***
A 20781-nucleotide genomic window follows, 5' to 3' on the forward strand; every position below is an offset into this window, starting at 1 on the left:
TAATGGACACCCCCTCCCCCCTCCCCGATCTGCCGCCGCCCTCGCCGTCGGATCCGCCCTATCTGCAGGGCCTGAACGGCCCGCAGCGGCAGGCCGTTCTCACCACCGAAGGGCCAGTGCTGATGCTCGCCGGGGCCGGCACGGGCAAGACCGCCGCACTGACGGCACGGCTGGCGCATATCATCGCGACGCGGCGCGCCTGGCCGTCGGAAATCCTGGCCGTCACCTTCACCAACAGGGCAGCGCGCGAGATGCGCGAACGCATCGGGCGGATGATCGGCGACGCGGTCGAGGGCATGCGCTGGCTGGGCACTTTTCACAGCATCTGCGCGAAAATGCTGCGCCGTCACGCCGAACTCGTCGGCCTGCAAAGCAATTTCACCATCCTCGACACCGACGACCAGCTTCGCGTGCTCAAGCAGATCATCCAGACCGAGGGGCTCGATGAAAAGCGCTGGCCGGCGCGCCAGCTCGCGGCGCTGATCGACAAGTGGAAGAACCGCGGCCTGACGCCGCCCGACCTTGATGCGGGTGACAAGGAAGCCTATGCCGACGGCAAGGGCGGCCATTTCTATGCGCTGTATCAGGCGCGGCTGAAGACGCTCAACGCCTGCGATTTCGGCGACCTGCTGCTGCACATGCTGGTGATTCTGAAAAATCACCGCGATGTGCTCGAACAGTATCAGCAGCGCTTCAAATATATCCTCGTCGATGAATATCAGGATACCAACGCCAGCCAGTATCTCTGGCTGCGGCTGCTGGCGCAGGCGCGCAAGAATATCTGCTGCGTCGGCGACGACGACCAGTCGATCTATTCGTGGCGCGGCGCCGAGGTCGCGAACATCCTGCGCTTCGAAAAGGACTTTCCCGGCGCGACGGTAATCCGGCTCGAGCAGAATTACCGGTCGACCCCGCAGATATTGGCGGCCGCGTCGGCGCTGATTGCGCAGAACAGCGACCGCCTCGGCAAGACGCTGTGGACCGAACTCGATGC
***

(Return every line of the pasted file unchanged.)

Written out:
A 20781-nucleotide genomic window follows, 5' to 3' on the forward strand; every position below is an offset into this window, starting at 1 on the left:
TAATGGACACCCCCTCCCCCCTCCCCGATCTGCCGCCGCCCTCGCCGTCGGATCCGCCCTATCTGCAGGGCCTGAACGGCCCGCAGCGGCAGGCCGTTCTCACCACCGAAGGGCCAGTGCTGATGCTCGCCGGGGCCGGCACGGGCAAGACCGCCGCACTGACGGCACGGCTGGCGCATATCATCGCGACGCGGCGCGCCTGGCCGTCGGAAATCCTGGCCGTCACCTTCACCAACAGGGCAGCGCGCGAGATGCGCGAACGCATCGGGCGGATGATCGGCGACGCGGTCGAGGGCATGCGCTGGCTGGGCACTTTTCACAGCATCTGCGCGAAAATGCTGCGCCGTCACGCCGAACTCGTCGGCCTGCAAAGCAATTTCACCATCCTCGACACCGACGACCAGCTTCGCGTGCTCAAGCAGATCATCCAGACCGAGGGGCTCGATGAAAAGCGCTGGCCGGCGCGCCAGCTCGCGGCGCTGATCGACAAGTGGAAGAACCGCGGCCTGACGCCGCCCGACCTTGATGCGGGTGACAAGGAAGCCTATGCCGACGGCAAGGGCGGCCATTTCTATGCGCTGTATCAGGCGCGGCTGAAGACGCTCAACGCCTGCGATTTCGGCGACCTGCTGCTGCACATGCTGGTGATTCTGAAAAATCACCGCGATGTGCTCGAACAGTATCAGCAGCGCTTCAAATATATCCTCGTCGATGAATATCAGGATACCAACGCCAGCCAGTATCTCTGGCTGCGGCTGCTGGCGCAGGCGCGCAAGAATATCTGCTGCGTCGGCGACGACGACCAGTCGATCTATTCGTGGCGCGGCGCCGAGGTCGCGAACATCCTGCGCTTCGAAAAGGACTTTCCCGGCGCGACGGTAATCCGGCTCGAGCAGAATTACCGGTCGACCCCGCAGATATTGGCGGCCGCGTCGGCGCTGATTGCGCAGAACAGCGACCGCCTCGGCAAGACGCTGTGGACCGAACTCGATGC